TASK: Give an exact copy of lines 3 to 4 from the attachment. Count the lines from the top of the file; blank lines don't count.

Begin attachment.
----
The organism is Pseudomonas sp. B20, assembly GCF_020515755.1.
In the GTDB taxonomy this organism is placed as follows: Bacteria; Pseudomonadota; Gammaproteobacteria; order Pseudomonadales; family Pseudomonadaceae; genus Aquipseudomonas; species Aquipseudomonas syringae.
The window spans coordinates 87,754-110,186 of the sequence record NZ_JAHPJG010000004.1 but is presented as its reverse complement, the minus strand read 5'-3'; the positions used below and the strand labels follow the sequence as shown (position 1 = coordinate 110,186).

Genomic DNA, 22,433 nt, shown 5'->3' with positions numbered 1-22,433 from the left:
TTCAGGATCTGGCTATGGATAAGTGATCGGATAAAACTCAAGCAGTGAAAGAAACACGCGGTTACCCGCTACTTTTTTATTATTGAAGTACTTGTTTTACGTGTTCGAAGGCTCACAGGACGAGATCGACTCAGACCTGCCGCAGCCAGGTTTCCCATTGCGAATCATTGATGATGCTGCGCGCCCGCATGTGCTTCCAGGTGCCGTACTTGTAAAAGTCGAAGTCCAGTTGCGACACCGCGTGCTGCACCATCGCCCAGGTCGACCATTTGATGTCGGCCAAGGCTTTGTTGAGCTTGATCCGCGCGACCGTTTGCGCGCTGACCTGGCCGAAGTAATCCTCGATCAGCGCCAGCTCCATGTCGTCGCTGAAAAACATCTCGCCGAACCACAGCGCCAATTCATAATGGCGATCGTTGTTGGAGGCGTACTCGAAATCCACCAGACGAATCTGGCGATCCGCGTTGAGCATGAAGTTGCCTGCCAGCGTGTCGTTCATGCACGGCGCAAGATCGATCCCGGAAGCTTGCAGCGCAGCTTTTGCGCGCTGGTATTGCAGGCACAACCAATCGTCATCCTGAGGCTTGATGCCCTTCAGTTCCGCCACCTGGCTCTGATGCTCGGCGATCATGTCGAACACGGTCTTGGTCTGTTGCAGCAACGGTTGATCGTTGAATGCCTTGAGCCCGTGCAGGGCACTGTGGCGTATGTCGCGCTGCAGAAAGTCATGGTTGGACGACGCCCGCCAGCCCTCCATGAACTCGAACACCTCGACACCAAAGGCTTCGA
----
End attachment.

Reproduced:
The window spans coordinates 87,754-110,186 of the sequence record NZ_JAHPJG010000004.1 but is presented as its reverse complement, the minus strand read 5'-3'; the positions used below and the strand labels follow the sequence as shown (position 1 = coordinate 110,186).

Genomic DNA, 22,433 nt, shown 5'->3' with positions numbered 1-22,433 from the left: